Nan Spencer is on a boat bound for Havana which runs aground. The man sent to rescue her is engaged and she doesn't understand his disinterest. Gambler is interested, to the annoyance of his girlfriend.
In this chronicle of a vaudeville family, Myrtle McKinley (class of 1900) goes to San Francisco to attend business school, but ends up in a chorus line. Soon, star Frank Burt notices her ... See full summary »
Glamorous Lorry Jones, the toast of a Missouri military canteen, has become "engaged" to almost every serviceman she's signed her pin-up photo for. Now she's leaving home to go into ... See full summary »
Farm family Frake, with discontented daughter Margy, head for the Iowa State Fair. On the first day, both Margy and brother Wayne meet attractive new flames; so does father's prize hog, ... See full summary »
When Phil Corey's band arrives at the Idaho ski resort its pianist Ted Scott is smitten with a Norwegian refugee he has sponsored, Karen Benson. When soloist Vivian Dawn quits, Karen stages an ice show as a substitute.
Set at the turn of the century, smooth talking con man Eddie Johnson weasels his way into a job at friend and rival Joe Rocco's Coney Island night spot. Eddie meets the club's star ... See full summary »
Songwriters Calhoun and Harrigan get Katie and Lily Blane to introduce a new one. Lily goes to England, and Katy joins her after the boys give a new song to Nora Bayes. All are reunited ... See full summary »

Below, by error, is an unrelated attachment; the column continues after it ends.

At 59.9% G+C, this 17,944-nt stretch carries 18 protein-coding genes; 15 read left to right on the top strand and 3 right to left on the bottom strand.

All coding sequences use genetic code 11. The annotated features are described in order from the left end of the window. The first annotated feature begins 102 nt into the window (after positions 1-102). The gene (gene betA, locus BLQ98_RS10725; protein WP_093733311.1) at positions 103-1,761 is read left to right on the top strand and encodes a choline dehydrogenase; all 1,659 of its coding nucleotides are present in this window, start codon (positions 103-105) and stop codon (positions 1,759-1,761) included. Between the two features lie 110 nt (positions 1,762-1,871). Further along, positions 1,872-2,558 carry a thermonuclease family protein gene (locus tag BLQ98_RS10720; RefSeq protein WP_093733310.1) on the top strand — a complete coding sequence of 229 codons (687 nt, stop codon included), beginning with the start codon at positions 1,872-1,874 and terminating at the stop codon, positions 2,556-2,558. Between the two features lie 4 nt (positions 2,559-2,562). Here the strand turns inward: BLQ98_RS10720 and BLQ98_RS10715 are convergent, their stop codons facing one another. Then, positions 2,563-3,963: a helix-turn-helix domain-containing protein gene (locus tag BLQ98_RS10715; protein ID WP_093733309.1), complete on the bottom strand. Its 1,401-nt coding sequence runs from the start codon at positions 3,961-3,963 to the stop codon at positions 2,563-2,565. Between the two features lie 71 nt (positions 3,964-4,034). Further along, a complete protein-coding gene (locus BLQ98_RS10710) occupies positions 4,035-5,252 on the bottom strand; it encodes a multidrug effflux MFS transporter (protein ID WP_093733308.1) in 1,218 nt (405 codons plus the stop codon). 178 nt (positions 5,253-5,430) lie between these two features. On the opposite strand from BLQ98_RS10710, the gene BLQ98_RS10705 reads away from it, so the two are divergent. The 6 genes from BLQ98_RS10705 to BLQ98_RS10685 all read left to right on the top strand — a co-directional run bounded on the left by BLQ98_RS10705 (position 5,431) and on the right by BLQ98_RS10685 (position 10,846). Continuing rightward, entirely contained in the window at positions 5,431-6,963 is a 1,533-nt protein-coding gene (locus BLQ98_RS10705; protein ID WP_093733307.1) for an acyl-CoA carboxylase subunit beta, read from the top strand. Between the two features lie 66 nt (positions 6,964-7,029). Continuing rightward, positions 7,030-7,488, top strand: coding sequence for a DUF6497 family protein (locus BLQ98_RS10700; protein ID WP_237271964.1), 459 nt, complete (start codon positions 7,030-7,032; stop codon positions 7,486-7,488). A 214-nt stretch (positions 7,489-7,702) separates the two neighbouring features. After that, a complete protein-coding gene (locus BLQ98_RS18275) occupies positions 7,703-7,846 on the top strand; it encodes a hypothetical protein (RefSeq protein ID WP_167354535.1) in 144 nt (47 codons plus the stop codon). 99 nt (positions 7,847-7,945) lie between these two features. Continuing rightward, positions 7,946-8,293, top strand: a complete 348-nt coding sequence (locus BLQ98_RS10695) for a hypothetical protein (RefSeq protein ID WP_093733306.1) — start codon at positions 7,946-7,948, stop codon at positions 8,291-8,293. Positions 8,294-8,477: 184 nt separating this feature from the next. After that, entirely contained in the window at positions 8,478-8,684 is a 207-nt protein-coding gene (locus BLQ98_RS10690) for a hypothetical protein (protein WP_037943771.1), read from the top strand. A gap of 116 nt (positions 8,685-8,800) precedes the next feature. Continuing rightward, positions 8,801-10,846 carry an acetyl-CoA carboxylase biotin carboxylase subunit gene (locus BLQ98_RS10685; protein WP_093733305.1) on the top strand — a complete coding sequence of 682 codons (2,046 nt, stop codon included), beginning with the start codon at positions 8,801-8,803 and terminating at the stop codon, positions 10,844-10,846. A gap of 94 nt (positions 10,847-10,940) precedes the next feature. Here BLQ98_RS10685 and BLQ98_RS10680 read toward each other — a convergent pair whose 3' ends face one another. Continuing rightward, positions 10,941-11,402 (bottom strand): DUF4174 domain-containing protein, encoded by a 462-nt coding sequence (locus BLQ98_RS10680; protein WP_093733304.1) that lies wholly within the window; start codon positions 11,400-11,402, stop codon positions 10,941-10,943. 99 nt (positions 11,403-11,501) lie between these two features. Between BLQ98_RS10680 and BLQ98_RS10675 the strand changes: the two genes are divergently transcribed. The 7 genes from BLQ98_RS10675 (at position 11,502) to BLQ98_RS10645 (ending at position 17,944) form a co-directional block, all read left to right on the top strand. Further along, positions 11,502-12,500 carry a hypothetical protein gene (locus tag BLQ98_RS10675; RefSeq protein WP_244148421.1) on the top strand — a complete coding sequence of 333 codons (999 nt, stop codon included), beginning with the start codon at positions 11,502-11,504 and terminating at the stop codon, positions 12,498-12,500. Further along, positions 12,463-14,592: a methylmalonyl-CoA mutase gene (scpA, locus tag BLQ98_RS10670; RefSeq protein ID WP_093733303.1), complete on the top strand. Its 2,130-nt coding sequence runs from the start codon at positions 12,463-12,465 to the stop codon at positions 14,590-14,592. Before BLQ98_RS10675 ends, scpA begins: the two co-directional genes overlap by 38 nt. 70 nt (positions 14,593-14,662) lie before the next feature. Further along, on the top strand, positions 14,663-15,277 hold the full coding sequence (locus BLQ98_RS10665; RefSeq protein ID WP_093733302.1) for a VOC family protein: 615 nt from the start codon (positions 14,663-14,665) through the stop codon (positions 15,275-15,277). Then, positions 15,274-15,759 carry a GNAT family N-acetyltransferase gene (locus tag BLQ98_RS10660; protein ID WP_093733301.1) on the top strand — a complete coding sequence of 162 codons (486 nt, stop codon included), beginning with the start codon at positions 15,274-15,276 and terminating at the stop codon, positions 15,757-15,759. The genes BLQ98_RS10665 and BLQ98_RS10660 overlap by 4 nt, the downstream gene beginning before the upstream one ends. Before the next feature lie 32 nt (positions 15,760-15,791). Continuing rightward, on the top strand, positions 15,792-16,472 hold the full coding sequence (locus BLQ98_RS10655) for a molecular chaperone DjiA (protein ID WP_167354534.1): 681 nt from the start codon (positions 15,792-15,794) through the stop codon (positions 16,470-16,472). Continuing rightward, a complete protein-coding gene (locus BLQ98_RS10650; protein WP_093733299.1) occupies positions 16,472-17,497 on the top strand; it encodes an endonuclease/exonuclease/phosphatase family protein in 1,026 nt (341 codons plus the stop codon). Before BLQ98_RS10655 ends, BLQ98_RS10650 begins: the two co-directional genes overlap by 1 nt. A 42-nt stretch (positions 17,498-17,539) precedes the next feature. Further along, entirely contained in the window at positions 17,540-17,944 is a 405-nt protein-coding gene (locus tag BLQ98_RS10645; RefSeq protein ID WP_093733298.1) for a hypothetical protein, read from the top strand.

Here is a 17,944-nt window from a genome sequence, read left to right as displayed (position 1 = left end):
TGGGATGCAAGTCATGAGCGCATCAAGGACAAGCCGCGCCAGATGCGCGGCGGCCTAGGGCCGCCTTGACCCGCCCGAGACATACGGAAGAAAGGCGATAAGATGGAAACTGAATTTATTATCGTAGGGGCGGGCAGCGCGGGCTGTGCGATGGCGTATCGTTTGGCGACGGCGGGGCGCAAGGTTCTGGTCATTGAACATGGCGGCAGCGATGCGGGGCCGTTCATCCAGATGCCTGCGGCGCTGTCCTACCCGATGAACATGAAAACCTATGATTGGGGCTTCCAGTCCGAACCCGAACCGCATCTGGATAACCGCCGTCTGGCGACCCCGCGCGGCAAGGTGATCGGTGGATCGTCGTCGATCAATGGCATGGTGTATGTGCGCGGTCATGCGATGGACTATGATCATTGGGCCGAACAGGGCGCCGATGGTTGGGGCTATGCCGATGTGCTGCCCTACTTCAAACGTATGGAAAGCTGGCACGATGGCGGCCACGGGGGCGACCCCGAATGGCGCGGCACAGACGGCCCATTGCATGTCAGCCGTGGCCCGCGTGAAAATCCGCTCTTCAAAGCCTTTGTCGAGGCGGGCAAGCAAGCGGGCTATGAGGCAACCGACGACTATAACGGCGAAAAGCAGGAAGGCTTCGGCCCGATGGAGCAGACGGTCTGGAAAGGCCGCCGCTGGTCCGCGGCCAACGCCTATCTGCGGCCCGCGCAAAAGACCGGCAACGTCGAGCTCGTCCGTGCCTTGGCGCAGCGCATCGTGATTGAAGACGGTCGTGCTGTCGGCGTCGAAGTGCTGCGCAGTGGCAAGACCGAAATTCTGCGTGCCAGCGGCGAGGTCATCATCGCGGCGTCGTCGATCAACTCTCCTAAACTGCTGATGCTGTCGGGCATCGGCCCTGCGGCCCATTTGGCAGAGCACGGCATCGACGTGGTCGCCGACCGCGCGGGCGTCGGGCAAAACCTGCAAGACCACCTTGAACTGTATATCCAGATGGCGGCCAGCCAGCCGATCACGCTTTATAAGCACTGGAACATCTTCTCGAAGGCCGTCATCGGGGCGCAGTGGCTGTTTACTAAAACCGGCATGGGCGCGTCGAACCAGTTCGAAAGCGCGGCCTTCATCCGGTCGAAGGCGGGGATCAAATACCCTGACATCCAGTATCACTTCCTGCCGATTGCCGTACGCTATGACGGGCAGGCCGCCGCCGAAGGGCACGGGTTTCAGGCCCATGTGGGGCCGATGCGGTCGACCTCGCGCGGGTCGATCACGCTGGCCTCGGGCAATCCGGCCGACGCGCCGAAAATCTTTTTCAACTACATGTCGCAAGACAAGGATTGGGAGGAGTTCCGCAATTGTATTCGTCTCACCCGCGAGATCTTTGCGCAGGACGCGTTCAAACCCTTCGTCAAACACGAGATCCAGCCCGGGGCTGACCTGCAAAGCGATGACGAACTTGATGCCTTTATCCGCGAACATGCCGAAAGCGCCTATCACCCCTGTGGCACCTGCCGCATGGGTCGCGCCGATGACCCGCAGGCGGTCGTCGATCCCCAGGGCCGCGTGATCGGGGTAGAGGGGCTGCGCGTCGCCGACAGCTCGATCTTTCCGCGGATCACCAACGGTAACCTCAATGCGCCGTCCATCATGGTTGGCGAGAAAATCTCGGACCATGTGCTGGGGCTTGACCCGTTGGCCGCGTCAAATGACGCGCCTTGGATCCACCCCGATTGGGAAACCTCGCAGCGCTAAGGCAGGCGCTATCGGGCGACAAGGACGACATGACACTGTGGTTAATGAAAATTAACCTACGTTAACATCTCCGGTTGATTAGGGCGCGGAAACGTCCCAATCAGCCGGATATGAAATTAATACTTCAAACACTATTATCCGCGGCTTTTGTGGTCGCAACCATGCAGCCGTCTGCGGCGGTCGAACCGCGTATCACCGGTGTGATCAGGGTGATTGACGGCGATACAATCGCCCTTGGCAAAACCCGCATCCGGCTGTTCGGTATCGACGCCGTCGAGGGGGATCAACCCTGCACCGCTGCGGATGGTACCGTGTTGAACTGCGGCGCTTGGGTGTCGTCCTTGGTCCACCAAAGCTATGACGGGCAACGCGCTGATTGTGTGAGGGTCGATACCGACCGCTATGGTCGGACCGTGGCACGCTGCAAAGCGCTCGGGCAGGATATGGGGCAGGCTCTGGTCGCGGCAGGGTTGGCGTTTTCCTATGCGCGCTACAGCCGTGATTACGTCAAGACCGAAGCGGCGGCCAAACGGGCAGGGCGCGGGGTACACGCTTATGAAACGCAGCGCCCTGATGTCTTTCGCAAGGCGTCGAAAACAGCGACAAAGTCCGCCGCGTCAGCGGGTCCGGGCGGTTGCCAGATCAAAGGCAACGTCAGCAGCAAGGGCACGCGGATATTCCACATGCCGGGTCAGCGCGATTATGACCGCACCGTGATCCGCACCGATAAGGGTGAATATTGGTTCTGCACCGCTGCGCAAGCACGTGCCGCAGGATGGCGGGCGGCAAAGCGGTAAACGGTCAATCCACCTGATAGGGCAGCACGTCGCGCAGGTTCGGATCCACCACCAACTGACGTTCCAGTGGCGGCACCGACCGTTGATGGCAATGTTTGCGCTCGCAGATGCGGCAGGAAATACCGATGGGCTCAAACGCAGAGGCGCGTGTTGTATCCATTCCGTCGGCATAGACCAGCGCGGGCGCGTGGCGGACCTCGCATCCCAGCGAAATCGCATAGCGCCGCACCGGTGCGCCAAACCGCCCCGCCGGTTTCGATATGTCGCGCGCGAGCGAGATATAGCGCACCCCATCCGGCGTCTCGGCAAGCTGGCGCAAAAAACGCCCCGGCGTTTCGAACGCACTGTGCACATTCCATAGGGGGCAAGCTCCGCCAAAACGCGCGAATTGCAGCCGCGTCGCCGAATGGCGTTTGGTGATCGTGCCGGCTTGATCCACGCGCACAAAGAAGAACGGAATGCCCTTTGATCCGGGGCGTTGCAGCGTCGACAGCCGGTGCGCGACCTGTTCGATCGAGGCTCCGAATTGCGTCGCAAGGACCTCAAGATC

Although this film marked Betty Grable's debut in perfected, three-strip Technicolor, she already had appeared once in early Technicolor. Thirteen-year-old Betty, as one of The Goldwyn Girls, led off the Busby Berkeley-staged production number, "Cowboys" (music by Walter Donaldson, lyrics by Gus Kahn) in Whoopee! (1930). That same year, Miss Grable had a chorus bit in the New Movietone Follies of 1930 (1930), which contained sequences shot in the Multicolor process. See more »
Although Edward Fielding is listed in the credits as having portrayed Glenda Crawford's father, Willis Crawford, he is nowhere to be seen throughout the entire movie. See more »
A Fluffy Musical Fiesta with Grable, Miranda, Ameche & Nicholas Bros.
One of the best Betty Grable musicals. As always the plot is unbelievably vacuous but who cares really? When you have the tippy-tappy Grable (doing what she does best), Carmen Miranda (in her American debut), Don Ameche (speaking in a nice Spanish accent), and the Nicholas Brothers (with their usual dance specialties) all in one movie, the implausible plot and meet-cutes are beside the point. The slick lively tunes and dances are more than enough to like this fluffy musical fiesta set in Argentina.
If you liked "Down Argentine Way", see also "Springtime in the Rockies"(1942)
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